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Killer's legal aid bill outrageous

Editor's Viewpoint

Published 25/09/2015

Justice Minister David Ford
Justice Minister David Ford

Members of the public find it difficult to understand the range, complexity and sheer size of our legal aid bills, but the case involving a man who abused and beat a toddler to death defies any logical explanation.

Barry McCarney battered little Millie Martin in a dastardly crime that shocked people throughout Northern Ireland and further afield.

McCarney never admitted his guilt, so the case went to full trial, when he was convicted unanimously by a jury.

By that stage he had received a staggering £320,000 in legal aid.

But his bill has increased by another £150,000 for legal aid to fund his unsuccessful appeal.

This brings McCarney's bill to almost £470,000, and when further legal costs are added in, the total could rise to around £500,000.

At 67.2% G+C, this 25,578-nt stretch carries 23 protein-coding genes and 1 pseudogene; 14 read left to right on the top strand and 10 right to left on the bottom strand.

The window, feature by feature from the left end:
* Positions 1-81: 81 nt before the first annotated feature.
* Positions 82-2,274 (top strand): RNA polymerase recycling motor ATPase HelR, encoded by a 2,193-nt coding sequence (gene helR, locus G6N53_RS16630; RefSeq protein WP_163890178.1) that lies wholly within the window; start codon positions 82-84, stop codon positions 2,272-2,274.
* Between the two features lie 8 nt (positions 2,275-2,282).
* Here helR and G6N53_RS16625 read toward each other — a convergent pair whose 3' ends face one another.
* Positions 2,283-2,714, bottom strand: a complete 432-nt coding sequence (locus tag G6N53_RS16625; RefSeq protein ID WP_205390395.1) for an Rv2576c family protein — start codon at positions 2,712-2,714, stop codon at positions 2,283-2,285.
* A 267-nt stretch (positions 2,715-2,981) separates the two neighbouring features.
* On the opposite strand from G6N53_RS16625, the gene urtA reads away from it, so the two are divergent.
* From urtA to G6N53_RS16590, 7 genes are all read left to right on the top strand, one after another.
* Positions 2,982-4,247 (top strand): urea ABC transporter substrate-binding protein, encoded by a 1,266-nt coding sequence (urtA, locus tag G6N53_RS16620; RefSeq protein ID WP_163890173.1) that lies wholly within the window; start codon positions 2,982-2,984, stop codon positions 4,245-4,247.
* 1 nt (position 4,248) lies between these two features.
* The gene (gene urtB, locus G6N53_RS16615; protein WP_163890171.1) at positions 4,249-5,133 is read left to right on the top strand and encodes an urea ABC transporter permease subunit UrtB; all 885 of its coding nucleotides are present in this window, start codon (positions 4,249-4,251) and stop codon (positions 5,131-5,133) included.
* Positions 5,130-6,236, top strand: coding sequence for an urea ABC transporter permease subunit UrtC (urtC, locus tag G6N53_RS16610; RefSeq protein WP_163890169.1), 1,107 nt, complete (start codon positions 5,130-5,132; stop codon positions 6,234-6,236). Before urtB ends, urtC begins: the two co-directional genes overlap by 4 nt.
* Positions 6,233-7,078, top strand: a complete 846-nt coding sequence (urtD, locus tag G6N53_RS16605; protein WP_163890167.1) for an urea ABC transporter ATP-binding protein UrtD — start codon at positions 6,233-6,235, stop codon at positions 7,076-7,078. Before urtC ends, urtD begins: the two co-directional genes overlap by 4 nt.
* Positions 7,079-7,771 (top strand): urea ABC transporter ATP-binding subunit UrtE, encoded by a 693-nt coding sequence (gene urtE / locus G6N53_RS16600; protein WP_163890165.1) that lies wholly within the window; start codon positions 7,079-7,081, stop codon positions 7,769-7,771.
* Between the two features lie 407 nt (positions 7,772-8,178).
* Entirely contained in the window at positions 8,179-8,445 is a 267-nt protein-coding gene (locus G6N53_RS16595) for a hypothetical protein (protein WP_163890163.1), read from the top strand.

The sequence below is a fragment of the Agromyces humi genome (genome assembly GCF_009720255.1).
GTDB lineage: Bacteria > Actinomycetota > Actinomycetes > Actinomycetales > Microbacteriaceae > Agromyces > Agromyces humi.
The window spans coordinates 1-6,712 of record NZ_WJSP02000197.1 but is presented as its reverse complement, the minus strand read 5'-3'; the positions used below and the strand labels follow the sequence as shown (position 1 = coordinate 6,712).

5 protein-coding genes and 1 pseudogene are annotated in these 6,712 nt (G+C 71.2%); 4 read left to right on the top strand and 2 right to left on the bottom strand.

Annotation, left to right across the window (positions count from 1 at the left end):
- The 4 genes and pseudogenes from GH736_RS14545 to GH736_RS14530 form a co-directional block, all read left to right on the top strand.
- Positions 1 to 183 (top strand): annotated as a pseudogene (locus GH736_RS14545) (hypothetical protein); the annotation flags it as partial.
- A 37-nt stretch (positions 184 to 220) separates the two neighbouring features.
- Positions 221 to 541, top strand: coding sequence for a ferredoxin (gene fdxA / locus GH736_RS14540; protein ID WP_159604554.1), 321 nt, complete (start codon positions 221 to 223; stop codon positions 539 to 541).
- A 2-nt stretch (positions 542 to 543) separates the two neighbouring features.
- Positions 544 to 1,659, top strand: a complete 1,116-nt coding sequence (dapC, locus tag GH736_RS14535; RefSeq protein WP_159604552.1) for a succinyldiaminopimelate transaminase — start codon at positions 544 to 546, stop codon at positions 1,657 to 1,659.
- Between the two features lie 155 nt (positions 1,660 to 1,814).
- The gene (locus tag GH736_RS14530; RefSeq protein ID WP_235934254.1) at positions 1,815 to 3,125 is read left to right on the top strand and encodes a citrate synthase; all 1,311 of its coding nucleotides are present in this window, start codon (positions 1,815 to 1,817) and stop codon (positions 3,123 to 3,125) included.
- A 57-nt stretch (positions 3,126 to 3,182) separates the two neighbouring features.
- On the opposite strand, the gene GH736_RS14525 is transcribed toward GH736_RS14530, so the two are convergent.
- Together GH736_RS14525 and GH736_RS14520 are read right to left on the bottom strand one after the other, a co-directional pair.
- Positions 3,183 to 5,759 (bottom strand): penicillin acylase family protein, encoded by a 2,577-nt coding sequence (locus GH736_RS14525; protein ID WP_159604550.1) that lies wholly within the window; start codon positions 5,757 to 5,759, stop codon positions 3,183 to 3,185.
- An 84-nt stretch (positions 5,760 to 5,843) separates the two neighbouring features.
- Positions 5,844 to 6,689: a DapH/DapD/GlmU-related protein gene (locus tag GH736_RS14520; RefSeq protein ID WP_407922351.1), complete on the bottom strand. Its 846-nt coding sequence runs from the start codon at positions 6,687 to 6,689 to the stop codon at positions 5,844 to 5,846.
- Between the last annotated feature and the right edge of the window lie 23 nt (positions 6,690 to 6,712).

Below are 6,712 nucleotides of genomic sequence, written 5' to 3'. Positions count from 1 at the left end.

Lord Morrow, whose Assembly question led to the disclosure of the fees by the Justice Minister, has rightly said that these huge costs are unacceptable.

McCarney resolutely refused to give evidence, and Lord Morrow is correct to note: "I cannot fathom how McCarney can proffer a defence when he refuses, or is advised, not to enter the witness box."

McCarney's legal team is considering asking the European Court of Human Rights in Strasbourg to examine the case.

The public is unable to fathom the intricacies of such matters, including the fact that once a case is set in motion, it may go all the way, inevitably, to the European Courts.

The public is also entitled to query why the case of a man who was convicted unanimously and who lost his appeal may yet go to Strasbourg on a point of law.

In general, it is right that legal aid exists to help those most in need of it.

But there seems little recognition of the cost to the public purse once these cases start rolling.

The public is entitled to query the huge costs of legal fees, and also to look askance at the protests from the legal profession if any attempt is made to bring some common sense into a system which seems to generate such costs.

The public is entitled to feel that the McCarney case is distressing, but that the legal aid costs are also totally outrageous.

Belfast Telegraph

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